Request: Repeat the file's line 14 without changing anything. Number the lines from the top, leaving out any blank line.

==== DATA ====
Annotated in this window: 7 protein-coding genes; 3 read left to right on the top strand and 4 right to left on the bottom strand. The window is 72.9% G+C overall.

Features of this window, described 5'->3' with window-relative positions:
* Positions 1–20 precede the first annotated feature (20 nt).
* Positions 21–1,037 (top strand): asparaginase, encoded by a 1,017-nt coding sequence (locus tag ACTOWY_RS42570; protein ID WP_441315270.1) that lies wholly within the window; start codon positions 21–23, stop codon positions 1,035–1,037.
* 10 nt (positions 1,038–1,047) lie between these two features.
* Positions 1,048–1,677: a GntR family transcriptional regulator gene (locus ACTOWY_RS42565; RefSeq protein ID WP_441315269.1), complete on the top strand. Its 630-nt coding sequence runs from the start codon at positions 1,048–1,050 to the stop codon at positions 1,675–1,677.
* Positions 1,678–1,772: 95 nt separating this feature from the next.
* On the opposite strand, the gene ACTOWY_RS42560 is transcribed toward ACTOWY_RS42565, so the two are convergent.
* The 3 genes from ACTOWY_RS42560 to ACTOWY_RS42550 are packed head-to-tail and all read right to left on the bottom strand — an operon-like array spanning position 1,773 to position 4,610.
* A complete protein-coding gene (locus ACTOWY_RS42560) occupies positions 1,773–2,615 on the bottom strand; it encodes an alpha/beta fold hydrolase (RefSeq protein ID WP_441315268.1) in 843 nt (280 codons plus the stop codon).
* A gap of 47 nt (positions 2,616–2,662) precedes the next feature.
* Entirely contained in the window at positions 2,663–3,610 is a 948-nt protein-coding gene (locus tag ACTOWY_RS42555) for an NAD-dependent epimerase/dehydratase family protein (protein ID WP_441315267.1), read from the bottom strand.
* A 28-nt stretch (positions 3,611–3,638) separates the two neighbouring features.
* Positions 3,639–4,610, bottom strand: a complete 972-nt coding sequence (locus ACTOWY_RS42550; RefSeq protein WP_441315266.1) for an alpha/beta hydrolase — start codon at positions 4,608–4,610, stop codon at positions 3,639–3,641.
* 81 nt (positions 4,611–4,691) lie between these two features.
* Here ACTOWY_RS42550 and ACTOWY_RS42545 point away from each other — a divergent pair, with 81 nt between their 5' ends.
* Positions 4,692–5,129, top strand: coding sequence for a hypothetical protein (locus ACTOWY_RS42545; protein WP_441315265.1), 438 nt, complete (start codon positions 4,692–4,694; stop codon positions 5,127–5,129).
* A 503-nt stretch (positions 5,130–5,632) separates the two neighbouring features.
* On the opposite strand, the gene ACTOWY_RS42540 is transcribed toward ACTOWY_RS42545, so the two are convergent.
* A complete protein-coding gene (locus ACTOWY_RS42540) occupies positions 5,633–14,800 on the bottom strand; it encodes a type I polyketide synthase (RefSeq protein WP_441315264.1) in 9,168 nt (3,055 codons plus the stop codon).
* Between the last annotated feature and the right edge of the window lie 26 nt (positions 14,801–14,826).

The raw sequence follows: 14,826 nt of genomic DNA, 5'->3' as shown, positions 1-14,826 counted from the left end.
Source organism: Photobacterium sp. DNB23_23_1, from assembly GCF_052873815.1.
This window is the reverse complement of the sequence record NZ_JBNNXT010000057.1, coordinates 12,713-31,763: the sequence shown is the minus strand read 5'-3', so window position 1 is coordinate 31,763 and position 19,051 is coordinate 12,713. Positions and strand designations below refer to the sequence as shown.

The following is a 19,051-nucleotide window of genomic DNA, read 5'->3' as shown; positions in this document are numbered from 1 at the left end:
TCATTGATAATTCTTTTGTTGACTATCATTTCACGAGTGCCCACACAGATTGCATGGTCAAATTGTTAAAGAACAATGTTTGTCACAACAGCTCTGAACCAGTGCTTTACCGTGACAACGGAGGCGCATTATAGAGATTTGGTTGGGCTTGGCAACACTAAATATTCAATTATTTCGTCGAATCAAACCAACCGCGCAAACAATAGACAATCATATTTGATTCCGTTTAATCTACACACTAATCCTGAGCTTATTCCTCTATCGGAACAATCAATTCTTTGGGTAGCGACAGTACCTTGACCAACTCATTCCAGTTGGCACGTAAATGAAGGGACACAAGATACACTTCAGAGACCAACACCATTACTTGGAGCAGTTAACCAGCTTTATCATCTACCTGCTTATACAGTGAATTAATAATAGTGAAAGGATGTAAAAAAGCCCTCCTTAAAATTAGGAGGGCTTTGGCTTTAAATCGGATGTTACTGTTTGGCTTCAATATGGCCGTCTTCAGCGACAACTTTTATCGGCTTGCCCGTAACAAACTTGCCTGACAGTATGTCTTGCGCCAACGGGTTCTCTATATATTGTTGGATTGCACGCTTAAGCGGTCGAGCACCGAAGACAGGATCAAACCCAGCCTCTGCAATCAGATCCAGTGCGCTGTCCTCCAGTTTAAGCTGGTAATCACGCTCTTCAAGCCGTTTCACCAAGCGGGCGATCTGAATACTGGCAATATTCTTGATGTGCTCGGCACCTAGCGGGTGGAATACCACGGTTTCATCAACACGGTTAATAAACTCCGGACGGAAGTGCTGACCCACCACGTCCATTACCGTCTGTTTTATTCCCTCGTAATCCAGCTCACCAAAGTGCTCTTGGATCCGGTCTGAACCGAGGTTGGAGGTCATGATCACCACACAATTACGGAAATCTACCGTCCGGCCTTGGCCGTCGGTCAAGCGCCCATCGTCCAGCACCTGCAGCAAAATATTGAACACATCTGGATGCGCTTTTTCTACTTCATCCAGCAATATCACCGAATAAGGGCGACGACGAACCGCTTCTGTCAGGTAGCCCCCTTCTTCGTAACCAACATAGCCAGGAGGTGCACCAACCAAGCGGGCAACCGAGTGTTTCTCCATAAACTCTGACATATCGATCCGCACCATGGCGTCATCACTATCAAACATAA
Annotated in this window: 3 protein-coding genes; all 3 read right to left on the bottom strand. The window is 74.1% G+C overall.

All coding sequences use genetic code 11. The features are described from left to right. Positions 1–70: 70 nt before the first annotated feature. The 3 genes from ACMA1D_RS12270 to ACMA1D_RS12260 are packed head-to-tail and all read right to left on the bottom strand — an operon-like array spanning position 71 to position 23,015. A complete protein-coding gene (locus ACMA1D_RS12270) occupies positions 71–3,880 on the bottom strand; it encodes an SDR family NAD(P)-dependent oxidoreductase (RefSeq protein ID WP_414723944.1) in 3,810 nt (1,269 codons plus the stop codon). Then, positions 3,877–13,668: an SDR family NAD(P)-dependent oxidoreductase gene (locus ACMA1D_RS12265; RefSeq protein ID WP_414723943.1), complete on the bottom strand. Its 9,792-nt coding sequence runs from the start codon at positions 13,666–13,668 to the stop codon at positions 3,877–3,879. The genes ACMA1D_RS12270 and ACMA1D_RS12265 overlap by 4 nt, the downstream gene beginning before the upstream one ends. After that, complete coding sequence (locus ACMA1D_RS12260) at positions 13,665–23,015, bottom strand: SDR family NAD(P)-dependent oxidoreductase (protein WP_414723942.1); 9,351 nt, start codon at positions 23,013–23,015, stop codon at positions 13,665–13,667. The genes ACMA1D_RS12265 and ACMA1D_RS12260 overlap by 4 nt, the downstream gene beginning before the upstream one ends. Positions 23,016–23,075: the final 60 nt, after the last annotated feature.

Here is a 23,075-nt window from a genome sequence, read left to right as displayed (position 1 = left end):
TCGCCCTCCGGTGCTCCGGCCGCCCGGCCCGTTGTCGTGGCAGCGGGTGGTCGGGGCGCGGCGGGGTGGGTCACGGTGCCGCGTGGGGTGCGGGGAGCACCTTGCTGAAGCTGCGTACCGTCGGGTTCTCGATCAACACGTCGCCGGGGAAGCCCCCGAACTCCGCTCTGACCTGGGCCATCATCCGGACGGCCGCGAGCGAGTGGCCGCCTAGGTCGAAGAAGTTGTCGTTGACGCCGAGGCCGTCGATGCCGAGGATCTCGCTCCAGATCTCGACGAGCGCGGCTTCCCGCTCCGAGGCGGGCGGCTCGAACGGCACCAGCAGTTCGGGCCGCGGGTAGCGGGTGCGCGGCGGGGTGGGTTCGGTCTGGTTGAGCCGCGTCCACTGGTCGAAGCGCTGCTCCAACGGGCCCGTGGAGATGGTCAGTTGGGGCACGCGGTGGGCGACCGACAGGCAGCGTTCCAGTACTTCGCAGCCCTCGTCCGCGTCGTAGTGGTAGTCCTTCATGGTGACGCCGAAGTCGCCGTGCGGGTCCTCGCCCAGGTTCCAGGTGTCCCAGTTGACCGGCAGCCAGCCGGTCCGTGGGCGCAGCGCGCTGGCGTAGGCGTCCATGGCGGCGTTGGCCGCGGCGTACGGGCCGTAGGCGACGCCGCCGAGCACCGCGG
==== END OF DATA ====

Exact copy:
* Positions 3,639–4,610, bottom strand: a complete 972-nt coding sequence (locus ACTOWY_RS42550; RefSeq protein WP_441315266.1) for an alpha/beta hydrolase — start codon at positions 4,608–4,610, stop codon at positions 3,639–3,641.